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The Indian franchising industry has evolved into a hotbed for global franchisors in the last one decade. From Subway to Sir Speedy, from Mango to Miss Sixty, all are making it really big in India.
ALTHOUGH a foreign concept, franchising is finally seeping into the entrepreneurial haven that is India. While domestic brands are reaping rich dividends through this format, the global brands are high on growth and aspiration. Over the decade, franchising has not only shown the path to profit for several global brands in India, but has eventually transformed into the most preferred route for India entry.
What started as a drop has now transformed into a downpour, thanks to the economic deregulation and reform policies of the Indian government way back in the '90s. From apparel to food and beverage to low-cost concepts, franchising in India has undergone a massive evolution. The past decade has been remarkable for several global brands, courtesy the franchise format. Defining this scenario, Rod Young, Executive Director, DC Strategy, Australia, says, “Since its beginning in the early '90s, franchising in India has grown by leaps and bounds though there is still much to explore, based on the successful growth of many franchised brands already present.” Prominent apparel brands like the United Colors of Benetton, Lacoste, Louis Phillipe, Adidas, Nike that arrived in the 1990s have seen phenomenal growth across the years. Even global food and beverage brands that were a rarity during that time made their presence felt through the franchise format across the years. Subroto Mukherjee, Chief Operating Officer, Graviss Foods Pvt. Ltd, divulges, “We started India operations in year 1993-1994. Actual growth and expansion started from year 2003 onwards. From year 2005, we have been in rapid expansion mode and currently stand at 410 outlets across 97 cities in India. Ice cream industry in India initially had no international brands but the entry of Baskin & Robbins opened up the market.”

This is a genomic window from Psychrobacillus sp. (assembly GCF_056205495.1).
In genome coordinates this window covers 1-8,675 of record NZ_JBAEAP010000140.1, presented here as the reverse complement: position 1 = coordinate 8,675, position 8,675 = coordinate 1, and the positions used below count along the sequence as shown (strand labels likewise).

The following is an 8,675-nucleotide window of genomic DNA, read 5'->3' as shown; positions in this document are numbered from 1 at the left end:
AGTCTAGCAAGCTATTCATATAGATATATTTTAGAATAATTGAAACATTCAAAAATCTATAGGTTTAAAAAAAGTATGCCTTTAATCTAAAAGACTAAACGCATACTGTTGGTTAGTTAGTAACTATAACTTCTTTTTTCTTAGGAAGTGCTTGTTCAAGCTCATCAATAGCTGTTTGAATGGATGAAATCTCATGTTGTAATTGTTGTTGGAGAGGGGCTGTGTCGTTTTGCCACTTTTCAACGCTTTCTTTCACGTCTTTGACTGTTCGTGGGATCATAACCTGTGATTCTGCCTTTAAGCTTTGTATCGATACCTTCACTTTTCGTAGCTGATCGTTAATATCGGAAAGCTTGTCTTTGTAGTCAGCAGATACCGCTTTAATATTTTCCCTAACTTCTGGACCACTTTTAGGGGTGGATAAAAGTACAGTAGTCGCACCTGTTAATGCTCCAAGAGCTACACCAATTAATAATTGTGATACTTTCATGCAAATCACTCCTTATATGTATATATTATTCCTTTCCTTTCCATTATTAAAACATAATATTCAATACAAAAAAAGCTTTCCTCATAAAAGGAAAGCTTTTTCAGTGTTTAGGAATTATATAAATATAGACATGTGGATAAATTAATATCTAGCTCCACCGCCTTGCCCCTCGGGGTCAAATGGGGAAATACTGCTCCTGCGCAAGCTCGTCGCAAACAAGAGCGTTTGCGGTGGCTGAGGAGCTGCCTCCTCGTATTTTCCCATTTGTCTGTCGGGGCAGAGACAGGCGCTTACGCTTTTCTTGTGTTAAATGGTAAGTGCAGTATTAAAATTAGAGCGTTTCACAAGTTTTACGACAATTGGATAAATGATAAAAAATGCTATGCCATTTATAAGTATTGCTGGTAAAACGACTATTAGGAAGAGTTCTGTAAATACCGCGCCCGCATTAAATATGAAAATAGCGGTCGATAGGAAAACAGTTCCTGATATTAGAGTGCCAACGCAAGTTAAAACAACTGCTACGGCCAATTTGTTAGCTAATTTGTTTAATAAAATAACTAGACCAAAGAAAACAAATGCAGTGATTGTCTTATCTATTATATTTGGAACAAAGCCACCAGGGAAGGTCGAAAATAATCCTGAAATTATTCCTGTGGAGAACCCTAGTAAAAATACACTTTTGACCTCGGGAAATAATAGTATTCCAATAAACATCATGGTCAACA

Quips Bart Denolf, VP-Expansion (Africa, Latin America and Middle East), Mango, “In 2001, when we opened the first store in India, Mango had already realised the huge potential of India as an emergent market and a strong future economy in the international scene. Besides, the profile of Indian women perfectly matched our product and we succeeded easily in this Asian market.”
As the ease of acceptance of franchising amongst entrepreneurs grew, the scenario turned positive and favourable. And by 2005, there was a steady influx of franchise brands.
Clocking a resounding growth of 35-38 per cent, with an annual sales turnover of $3.3 billion, the Indian franchising industry is expected to reach $20 billion by 2020. Presently, there are 1,200 franchisors in India, of which 25 per cent are of international origin. Andreas Gellner, MD, Adidas, India, states, “Over the past few years, we have seen a significant growth in interest towards sports amongst the Indian consumers, and hence, Adidas has grown at a reasonably fast pace.” Mark Hilton, Vice President, International Operations, Sbarro International, enumerates, “The market potential here is phenomenal. Though there are several challenges, I feel that if you want to get into this market, then now is the time.”